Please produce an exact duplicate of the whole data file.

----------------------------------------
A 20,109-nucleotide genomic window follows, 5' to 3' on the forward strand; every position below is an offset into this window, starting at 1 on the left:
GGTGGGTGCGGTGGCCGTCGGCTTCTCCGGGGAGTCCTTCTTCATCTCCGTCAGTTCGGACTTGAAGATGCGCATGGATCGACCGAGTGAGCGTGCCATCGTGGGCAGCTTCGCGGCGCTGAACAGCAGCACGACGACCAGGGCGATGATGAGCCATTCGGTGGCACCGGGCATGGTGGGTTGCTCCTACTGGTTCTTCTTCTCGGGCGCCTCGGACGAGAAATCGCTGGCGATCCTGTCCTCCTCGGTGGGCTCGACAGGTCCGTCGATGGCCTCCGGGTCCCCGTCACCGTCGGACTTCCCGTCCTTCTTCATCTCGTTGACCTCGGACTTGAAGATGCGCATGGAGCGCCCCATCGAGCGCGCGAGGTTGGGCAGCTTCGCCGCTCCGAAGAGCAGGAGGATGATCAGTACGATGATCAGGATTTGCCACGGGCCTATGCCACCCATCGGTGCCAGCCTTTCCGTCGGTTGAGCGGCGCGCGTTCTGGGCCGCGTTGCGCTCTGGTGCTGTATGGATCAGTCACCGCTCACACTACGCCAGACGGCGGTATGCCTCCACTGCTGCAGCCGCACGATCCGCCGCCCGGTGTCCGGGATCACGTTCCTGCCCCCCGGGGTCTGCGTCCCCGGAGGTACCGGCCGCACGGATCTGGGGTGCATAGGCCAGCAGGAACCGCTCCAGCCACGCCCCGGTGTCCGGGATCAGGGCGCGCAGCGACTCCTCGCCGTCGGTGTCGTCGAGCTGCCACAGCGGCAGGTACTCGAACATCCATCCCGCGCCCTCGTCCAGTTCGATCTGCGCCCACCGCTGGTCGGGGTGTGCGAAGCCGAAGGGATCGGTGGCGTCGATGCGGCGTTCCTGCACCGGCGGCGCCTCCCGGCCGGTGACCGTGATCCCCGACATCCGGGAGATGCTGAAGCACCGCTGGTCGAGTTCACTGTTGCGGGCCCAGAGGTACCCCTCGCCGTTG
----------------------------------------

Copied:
A 20,109-nucleotide genomic window follows, 5' to 3' on the forward strand; every position below is an offset into this window, starting at 1 on the left:
GGTGGGTGCGGTGGCCGTCGGCTTCTCCGGGGAGTCCTTCTTCATCTCCGTCAGTTCGGACTTGAAGATGCGCATGGATCGACCGAGTGAGCGTGCCATCGTGGGCAGCTTCGCGGCGCTGAACAGCAGCACGACGACCAGGGCGATGATGAGCCATTCGGTGGCACCGGGCATGGTGGGTTGCTCCTACTGGTTCTTCTTCTCGGGCGCCTCGGACGAGAAATCGCTGGCGATCCTGTCCTCCTCGGTGGGCTCGACAGGTCCGTCGATGGCCTCCGGGTCCCCGTCACCGTCGGACTTCCCGTCCTTCTTCATCTCGTTGACCTCGGACTTGAAGATGCGCATGGAGCGCCCCATCGAGCGCGCGAGGTTGGGCAGCTTCGCCGCTCCGAAGAGCAGGAGGATGATCAGTACGATGATCAGGATTTGCCACGGGCCTATGCCACCCATCGGTGCCAGCCTTTCCGTCGGTTGAGCGGCGCGCGTTCTGGGCCGCGTTGCGCTCTGGTGCTGTATGGATCAGTCACCGCTCACACTACGCCAGACGGCGGTATGCCTCCACTGCTGCAGCCGCACGATCCGCCGCCCGGTGTCCGGGATCACGTTCCTGCCCCCCGGGGTCTGCGTCCCCGGAGGTACCGGCCGCACGGATCTGGGGTGCATAGGCCAGCAGGAACCGCTCCAGCCACGCCCCGGTGTCCGGGATCAGGGCGCGCAGCGACTCCTCGCCGTCGGTGTCGTCGAGCTGCCACAGCGGCAGGTACTCGAACATCCATCCCGCGCCCTCGTCCAGTTCGATCTGCGCCCACCGCTGGTCGGGGTGTGCGAAGCCGAAGGGATCGGTGGCGTCGATGCGGCGTTCCTGCACCGGCGGCGCCTCCCGGCCGGTGACCGTGATCCCCGACATCCGGGAGATGCTGAAGCACCGCTGGTCGAGTTCACTGTTGCGGGCCCAGAGGTACCCCTCGCCGTTG